The usual dates ascribed to the Beikthano kingdom are from the 1st Century CE to the 5th Century CE when the city gates and the Palace Walls were burned to the ground.

Charcoal from the excavated sites have been radio carbon-dated to the 1st century C.E. Conflicting scientific evidence however emerged at the 5th Radio Dating Conference (1962) of the International Dating Conference. Cambridge University. U.K.. where the decay of Radio carbon (14) from samples from Beikthano indicate that they should be more properly dated to 1950 B.C.E.. i.e. to nearly 2000 years earlier than the First Century C.E. The charcoal samples for these analyses were taken from the two lowest strata of a religious edifice unearthed at site No.(9) as well as charcoal from the two bottom strata at site No.(10).

Religious Beliefs

One mystery surrounding Pyu religious beliefs is that although they built hundreds of monasteries and were Buddhist attested by contemporary Chinese chronicles. there is a surprising dearth of Buddhist artifacts in all three Pyu Kingdoms.

This has led to conjectures that the Pyu received their Buddhism from Andra Pradesh in Southern India. The excavations have uncovered artifacts that are related to those found in Andra Pradesh. with dates corresponding to the periods in which most of the Andra Buddhist material at Amaravati and Nagarjunakone was made ( i.e. during the second to fourth centuries.)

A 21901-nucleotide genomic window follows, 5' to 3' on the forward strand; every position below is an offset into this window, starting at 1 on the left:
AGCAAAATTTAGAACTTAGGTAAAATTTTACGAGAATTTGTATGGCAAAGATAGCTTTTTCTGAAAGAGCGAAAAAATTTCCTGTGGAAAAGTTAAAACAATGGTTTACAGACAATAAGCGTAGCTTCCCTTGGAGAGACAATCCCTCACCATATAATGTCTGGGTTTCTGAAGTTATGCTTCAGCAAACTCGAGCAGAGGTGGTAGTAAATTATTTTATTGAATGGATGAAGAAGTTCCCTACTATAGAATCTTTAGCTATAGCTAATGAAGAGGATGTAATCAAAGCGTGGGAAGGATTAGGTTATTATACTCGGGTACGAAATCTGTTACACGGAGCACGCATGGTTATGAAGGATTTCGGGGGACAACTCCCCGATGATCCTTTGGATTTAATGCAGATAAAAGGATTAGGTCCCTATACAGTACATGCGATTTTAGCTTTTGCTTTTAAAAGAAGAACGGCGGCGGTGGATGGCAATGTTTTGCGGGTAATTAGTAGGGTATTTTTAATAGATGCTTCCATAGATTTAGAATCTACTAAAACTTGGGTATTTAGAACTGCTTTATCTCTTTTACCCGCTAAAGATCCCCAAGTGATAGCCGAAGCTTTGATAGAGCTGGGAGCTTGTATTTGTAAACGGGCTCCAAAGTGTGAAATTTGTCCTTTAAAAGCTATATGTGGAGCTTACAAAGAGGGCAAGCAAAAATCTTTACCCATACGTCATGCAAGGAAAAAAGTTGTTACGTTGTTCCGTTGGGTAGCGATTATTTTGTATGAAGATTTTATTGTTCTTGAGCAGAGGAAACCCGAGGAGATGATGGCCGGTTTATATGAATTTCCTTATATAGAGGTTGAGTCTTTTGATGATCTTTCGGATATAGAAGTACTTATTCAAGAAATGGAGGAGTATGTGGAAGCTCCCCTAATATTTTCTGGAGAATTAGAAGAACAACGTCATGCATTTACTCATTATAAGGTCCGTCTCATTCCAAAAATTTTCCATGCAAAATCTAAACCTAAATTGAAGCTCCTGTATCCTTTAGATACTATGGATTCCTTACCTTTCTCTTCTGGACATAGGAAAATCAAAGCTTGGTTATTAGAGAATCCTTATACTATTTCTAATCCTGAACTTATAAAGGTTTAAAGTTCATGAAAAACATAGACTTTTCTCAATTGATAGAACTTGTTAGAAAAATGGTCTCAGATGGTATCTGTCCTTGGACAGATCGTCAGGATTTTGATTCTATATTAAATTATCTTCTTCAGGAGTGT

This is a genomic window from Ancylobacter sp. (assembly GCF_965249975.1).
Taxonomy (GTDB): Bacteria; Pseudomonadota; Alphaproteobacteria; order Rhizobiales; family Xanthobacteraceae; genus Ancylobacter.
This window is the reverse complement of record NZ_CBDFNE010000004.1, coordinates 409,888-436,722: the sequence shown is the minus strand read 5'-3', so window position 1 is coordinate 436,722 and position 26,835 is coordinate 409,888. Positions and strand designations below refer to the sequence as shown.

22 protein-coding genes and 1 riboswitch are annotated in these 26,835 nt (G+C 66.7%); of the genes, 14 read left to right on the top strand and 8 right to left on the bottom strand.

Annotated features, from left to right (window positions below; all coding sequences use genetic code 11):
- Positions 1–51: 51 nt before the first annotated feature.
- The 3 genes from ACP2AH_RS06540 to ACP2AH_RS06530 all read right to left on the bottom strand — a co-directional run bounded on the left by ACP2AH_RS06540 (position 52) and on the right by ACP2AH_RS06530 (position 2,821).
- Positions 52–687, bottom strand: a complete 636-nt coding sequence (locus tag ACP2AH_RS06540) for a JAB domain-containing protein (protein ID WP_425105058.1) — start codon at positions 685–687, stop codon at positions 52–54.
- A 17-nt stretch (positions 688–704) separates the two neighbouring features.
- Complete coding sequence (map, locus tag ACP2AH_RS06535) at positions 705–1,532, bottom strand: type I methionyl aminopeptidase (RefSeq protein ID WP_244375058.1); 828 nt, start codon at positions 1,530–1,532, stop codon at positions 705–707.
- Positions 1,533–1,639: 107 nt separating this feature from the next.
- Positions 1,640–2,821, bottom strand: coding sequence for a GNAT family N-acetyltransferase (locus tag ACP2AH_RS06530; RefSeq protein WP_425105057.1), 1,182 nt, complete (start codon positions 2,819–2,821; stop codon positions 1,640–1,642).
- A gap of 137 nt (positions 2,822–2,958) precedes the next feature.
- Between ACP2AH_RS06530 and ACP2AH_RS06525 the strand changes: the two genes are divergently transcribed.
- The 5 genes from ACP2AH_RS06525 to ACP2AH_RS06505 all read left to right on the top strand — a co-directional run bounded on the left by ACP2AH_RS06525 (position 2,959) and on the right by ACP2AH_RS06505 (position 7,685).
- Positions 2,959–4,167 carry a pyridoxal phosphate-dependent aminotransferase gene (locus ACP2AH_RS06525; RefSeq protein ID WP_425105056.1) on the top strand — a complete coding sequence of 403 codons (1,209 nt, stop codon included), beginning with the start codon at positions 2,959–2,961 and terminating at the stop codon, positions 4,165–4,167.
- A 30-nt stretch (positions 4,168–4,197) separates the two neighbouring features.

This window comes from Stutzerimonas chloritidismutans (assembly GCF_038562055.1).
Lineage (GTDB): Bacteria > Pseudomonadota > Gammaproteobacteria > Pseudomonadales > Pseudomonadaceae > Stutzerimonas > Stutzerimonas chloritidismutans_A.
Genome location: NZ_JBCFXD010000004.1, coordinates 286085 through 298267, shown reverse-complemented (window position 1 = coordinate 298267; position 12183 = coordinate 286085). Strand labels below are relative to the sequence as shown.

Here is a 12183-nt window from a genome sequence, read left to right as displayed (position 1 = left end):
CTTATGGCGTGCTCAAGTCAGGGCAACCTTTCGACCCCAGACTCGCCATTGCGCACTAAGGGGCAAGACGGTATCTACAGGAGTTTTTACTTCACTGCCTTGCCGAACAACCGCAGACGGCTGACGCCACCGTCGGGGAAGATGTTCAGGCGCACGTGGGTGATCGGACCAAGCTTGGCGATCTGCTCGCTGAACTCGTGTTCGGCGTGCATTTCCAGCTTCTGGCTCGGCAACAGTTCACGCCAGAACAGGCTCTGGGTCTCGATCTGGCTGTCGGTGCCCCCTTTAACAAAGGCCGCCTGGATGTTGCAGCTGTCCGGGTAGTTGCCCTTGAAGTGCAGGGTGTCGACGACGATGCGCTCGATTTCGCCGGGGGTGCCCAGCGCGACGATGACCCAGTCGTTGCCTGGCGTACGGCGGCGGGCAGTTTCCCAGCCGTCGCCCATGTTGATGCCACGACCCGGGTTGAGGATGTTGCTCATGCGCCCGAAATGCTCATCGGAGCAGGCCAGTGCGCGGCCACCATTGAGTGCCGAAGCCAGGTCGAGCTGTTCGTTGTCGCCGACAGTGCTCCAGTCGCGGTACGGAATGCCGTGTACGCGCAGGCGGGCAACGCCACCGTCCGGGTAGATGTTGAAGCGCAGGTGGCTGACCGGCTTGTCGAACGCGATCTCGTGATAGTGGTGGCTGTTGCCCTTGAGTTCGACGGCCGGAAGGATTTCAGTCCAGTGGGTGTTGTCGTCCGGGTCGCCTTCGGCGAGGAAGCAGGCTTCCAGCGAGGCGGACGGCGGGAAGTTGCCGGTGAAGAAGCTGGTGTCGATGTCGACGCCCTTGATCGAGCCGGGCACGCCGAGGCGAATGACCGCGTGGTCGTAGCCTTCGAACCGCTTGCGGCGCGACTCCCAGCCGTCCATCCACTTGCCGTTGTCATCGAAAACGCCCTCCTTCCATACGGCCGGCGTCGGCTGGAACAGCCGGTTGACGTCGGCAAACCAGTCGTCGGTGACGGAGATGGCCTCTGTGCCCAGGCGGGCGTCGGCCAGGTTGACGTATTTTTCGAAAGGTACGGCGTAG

As Prof. R.L.Brown. Professor of Indian and Southeast Asian Art History at the University of California at Los Angeles succinctly puts it:

“Another problem is that no Buddhist artefacts have been found at Beikthano. One suggestion is that this mysterious absence is due to Andran Buddhist influence predating the adoption of iconic representations of the Buddha and thus represents the aniconic period at Amaravati (before the end of the second century.)[ Brown. R.L. Pyu Art. Looking East and West”]. U Aung Thaw offers a similar suggestion that the Buddhist sect at Beikthano rejected the worship of the Buddha image. [U Aung Thaw. Reports on the Excavations at Beikthano. Rangoon. 1968. p.66]

Hanlin in Upper Myanmar resembles the two other Pyu sites in having no Buddhist artefacts either.

Pyu Culture

Beikthano city and its environs reflect the culture of the Pyus. The populace cremated their dead and buried the ash in funeral urns or jars outside or even within their dwellings.